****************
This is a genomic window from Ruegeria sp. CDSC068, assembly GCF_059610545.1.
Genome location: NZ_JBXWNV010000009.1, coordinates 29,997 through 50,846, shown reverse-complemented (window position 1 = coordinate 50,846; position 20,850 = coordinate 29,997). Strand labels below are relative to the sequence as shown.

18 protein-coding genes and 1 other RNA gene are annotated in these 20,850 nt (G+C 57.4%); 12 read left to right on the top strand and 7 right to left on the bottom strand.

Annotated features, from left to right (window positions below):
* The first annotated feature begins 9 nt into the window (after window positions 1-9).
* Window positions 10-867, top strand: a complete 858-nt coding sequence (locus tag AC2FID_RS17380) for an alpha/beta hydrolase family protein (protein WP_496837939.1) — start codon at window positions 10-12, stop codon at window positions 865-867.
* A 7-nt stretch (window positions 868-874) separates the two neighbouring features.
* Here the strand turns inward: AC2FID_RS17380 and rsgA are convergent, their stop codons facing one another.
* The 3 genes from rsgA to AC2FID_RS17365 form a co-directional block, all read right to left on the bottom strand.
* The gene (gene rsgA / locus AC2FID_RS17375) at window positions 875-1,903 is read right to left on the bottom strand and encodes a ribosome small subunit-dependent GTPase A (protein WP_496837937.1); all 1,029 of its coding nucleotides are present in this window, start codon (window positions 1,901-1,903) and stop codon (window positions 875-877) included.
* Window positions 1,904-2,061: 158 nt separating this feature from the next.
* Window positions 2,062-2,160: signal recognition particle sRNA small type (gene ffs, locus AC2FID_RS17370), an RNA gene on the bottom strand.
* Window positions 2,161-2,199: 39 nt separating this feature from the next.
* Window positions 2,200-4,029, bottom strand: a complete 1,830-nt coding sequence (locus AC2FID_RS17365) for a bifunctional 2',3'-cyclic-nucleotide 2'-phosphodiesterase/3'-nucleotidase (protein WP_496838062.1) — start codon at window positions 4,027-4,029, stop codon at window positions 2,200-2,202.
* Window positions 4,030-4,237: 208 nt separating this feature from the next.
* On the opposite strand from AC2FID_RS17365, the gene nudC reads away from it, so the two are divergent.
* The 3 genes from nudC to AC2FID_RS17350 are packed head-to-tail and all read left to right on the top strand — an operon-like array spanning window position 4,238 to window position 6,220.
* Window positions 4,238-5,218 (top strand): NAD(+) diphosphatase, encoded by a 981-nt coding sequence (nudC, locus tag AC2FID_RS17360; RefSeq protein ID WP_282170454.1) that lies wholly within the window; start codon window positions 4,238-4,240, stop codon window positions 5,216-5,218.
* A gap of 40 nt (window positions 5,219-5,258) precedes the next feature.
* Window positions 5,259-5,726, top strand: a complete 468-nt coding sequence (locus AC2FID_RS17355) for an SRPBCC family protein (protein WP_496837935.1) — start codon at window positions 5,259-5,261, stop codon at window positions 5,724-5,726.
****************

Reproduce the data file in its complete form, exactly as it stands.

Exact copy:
This is a genomic window from Ruegeria sp. CDSC068, assembly GCF_059610545.1.
Genome location: NZ_JBXWNV010000009.1, coordinates 29,997 through 50,846, shown reverse-complemented (window position 1 = coordinate 50,846; position 20,850 = coordinate 29,997). Strand labels below are relative to the sequence as shown.

18 protein-coding genes and 1 other RNA gene are annotated in these 20,850 nt (G+C 57.4%); 12 read left to right on the top strand and 7 right to left on the bottom strand.

Annotated features, from left to right (window positions below):
* The first annotated feature begins 9 nt into the window (after window positions 1-9).
* Window positions 10-867, top strand: a complete 858-nt coding sequence (locus tag AC2FID_RS17380) for an alpha/beta hydrolase family protein (protein WP_496837939.1) — start codon at window positions 10-12, stop codon at window positions 865-867.
* A 7-nt stretch (window positions 868-874) separates the two neighbouring features.
* Here the strand turns inward: AC2FID_RS17380 and rsgA are convergent, their stop codons facing one another.
* The 3 genes from rsgA to AC2FID_RS17365 form a co-directional block, all read right to left on the bottom strand.
* The gene (gene rsgA / locus AC2FID_RS17375) at window positions 875-1,903 is read right to left on the bottom strand and encodes a ribosome small subunit-dependent GTPase A (protein WP_496837937.1); all 1,029 of its coding nucleotides are present in this window, start codon (window positions 1,901-1,903) and stop codon (window positions 875-877) included.
* Window positions 1,904-2,061: 158 nt separating this feature from the next.
* Window positions 2,062-2,160: signal recognition particle sRNA small type (gene ffs, locus AC2FID_RS17370), an RNA gene on the bottom strand.
* Window positions 2,161-2,199: 39 nt separating this feature from the next.
* Window positions 2,200-4,029, bottom strand: a complete 1,830-nt coding sequence (locus AC2FID_RS17365) for a bifunctional 2',3'-cyclic-nucleotide 2'-phosphodiesterase/3'-nucleotidase (protein WP_496838062.1) — start codon at window positions 4,027-4,029, stop codon at window positions 2,200-2,202.
* Window positions 4,030-4,237: 208 nt separating this feature from the next.
* On the opposite strand from AC2FID_RS17365, the gene nudC reads away from it, so the two are divergent.
* The 3 genes from nudC to AC2FID_RS17350 are packed head-to-tail and all read left to right on the top strand — an operon-like array spanning window position 4,238 to window position 6,220.
* Window positions 4,238-5,218 (top strand): NAD(+) diphosphatase, encoded by a 981-nt coding sequence (nudC, locus tag AC2FID_RS17360; RefSeq protein ID WP_282170454.1) that lies wholly within the window; start codon window positions 4,238-4,240, stop codon window positions 5,216-5,218.
* A gap of 40 nt (window positions 5,219-5,258) precedes the next feature.
* Window positions 5,259-5,726, top strand: a complete 468-nt coding sequence (locus AC2FID_RS17355) for an SRPBCC family protein (protein WP_496837935.1) — start codon at window positions 5,259-5,261, stop codon at window positions 5,724-5,726.